She Felt Beautiful at Her Prom and Wants to Help Others Feel the Same


Photo by: Photo from Twitter

A Fresno City College student is making prom season less expensive for girls in need.

Sophia Bautista, a political science major at FCC, took to Twitter on April 8 to offer her past prom dresses to girls who were on a budget. She’s also providing a makeup artist, and a nail service free of charge to girls who take her up on her offer.

Of the dresses she’s lending out, one is long, red and strapless, and the other is a short white formal style dress, both size small. Since her tweet, three girls have asked to borrow a dress, Bautista said.

Along with the kind comments and replies Bautista is receiving, other girls on Twitter have also made posts offering to lend out their prom dresses to students who cannot afford it.

Bautista explained that because of her insecurities throughout high school, her parents spent a little over $400 to make sure her own senior prom night was special.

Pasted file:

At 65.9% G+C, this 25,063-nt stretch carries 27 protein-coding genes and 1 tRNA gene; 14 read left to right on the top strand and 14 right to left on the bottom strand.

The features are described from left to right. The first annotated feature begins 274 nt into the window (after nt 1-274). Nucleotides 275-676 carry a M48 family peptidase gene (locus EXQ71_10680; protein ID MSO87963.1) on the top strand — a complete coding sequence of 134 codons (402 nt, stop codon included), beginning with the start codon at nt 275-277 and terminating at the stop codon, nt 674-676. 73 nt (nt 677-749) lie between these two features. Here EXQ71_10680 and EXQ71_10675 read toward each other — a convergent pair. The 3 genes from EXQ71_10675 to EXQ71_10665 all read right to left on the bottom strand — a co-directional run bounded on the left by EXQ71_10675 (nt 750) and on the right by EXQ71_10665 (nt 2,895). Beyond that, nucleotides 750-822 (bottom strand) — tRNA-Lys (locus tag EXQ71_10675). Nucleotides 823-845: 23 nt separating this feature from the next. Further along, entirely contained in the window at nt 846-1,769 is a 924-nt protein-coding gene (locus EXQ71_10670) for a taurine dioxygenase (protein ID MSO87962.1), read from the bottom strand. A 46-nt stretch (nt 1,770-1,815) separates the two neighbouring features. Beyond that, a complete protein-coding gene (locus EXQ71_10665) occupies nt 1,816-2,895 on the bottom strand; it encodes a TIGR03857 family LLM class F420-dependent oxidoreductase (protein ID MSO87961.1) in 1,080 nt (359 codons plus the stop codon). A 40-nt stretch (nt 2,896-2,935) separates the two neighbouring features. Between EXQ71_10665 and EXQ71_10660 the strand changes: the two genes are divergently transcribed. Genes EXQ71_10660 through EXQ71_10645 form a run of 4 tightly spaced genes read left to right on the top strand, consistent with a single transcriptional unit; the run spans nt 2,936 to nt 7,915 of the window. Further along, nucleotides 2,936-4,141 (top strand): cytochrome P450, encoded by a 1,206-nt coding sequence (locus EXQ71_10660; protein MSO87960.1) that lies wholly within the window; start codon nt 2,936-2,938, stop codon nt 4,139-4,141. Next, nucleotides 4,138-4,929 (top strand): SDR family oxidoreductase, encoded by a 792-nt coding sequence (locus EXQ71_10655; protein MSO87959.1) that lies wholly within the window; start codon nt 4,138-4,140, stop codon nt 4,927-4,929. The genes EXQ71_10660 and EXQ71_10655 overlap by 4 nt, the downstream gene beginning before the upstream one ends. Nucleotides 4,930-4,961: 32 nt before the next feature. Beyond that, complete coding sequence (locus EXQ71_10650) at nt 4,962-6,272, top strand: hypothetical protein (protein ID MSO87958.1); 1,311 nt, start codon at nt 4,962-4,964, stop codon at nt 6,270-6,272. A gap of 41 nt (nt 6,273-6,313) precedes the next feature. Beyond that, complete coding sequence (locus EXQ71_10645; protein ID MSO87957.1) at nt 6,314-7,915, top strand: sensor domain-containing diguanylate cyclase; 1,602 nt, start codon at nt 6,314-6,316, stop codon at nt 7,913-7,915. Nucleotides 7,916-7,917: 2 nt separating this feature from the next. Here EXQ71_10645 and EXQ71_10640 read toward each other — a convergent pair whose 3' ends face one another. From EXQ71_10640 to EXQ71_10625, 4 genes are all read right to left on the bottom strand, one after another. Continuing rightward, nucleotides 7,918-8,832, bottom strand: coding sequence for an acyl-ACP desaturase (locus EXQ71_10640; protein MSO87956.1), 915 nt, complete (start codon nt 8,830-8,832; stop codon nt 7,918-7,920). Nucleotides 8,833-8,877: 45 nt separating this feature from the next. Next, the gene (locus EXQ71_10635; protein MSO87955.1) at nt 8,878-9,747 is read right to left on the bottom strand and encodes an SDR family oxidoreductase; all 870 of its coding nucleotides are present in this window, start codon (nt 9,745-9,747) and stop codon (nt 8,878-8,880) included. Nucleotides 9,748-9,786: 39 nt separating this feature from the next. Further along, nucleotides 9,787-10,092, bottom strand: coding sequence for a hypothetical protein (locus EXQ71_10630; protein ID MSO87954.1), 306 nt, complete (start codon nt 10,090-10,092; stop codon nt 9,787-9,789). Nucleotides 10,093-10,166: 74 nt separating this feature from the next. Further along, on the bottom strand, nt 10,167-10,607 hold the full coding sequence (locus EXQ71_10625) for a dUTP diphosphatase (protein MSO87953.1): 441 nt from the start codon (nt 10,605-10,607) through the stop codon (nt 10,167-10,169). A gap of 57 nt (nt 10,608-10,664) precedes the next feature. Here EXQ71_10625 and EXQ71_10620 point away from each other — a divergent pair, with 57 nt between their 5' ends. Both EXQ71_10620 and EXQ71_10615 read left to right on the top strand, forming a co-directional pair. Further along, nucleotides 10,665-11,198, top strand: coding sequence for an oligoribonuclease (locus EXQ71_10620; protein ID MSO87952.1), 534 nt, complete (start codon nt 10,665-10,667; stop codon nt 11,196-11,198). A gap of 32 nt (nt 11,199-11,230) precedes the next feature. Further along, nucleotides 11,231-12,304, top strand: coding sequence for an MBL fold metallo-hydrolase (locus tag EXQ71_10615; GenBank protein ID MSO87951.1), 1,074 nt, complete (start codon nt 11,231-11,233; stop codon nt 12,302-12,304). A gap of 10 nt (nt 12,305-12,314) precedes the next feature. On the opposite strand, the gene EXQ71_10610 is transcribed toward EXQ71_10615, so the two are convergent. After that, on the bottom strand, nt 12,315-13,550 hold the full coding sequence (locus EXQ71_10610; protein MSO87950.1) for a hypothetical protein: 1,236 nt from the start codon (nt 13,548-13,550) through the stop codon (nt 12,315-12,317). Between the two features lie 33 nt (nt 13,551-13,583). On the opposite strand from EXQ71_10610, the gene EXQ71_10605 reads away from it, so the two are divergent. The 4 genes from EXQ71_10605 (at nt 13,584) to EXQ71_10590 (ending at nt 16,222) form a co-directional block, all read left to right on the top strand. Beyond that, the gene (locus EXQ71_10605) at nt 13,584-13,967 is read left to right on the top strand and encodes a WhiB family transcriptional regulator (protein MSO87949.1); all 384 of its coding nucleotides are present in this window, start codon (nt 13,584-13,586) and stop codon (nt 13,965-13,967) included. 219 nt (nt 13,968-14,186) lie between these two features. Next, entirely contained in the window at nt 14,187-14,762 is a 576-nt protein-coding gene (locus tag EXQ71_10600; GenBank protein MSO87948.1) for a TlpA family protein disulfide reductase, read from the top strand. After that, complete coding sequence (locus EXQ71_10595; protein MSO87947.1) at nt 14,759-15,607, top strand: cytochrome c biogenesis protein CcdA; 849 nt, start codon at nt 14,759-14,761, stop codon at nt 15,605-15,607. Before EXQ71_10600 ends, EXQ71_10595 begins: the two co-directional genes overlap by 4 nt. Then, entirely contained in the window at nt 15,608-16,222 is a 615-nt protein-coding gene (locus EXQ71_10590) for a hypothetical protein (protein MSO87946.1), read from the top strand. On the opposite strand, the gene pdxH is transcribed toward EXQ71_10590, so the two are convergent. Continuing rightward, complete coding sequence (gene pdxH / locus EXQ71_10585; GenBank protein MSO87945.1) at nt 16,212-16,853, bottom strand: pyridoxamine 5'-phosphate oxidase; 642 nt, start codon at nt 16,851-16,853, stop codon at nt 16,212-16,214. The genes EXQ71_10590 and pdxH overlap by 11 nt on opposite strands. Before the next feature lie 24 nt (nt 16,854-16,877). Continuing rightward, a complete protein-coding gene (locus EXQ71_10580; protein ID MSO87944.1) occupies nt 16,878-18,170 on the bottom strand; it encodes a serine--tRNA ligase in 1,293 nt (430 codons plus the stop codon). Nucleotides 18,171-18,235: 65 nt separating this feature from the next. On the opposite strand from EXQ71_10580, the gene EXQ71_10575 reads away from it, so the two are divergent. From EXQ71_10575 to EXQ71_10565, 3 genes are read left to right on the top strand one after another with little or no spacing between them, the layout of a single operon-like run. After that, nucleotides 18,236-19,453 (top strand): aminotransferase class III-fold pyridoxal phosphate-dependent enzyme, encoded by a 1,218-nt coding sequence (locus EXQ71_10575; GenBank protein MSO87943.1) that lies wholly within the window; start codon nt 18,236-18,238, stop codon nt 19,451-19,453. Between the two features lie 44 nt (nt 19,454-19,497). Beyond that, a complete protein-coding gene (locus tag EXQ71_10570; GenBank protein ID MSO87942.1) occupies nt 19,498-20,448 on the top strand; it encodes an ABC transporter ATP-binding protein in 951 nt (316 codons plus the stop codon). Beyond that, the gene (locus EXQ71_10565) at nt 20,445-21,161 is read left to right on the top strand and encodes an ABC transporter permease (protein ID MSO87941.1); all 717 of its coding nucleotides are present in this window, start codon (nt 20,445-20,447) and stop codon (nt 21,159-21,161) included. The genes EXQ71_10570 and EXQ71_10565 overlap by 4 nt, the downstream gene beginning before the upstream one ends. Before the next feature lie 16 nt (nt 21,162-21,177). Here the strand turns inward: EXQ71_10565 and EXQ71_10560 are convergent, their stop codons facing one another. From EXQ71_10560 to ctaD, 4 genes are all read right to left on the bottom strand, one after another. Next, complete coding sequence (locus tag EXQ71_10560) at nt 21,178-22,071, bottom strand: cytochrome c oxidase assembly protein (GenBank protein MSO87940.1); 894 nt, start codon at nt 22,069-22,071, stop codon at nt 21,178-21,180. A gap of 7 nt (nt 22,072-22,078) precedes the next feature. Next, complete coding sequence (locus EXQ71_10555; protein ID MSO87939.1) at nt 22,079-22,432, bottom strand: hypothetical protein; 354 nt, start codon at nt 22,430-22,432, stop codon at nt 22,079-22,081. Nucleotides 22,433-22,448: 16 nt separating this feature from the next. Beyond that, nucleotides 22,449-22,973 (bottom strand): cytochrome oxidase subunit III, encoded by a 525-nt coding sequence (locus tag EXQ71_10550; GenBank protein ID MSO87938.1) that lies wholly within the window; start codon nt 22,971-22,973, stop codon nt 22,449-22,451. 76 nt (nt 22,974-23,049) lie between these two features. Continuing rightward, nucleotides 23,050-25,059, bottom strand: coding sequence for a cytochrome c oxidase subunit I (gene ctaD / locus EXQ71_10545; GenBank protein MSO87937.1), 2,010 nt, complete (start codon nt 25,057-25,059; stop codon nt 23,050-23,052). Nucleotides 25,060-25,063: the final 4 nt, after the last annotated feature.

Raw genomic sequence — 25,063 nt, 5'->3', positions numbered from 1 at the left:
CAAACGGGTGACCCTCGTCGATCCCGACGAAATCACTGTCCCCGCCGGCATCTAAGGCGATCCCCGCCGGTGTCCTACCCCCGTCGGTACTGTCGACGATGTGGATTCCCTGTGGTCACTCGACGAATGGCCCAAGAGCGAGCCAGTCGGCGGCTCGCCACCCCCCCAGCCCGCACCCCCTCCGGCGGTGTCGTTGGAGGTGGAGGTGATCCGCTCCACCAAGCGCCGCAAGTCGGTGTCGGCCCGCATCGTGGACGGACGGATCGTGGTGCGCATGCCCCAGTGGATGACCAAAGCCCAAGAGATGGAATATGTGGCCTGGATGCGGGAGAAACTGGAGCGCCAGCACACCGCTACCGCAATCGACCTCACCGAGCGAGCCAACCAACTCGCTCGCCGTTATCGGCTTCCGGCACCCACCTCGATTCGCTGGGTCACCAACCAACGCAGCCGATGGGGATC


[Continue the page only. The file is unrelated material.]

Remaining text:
“I got to feel beautiful because I could afford to be, and it meant a lot to me that my parents were able to drop that much money for something as trivial but as special as prom,” Bautista said. “I want that for every girl.”

A girl’s big night can become costly between the dress, hair, makeup, and shoes. Along with that is the cost of tickets and transportation. Students in the Western U.S. spend over $600 each on their prom, according to yahoo’s Prom Across America Survey.

Bautista explained that because her parents are Asian-American immigrants, she assumed they would be upset about how much her prom cost, but instead they said nothing as a gift to her.

“I felt so beautiful that night when I put that red dress on, and had my makeup and hair done,” she said. “For the first time, I felt like I possessed the kind of beauty that didn’t need validation, and I want every girl to have that moment where they just can’t deny that they look gorgeous. That’s why I had the prom dress drive.”

Bautista, 19, has made other headlines for her community involvement in the past year. She organized last September’s DACA protest in Fresno’s Tower District which brought hundreds, and she also spoke at the second annual Central Valley Women’s March.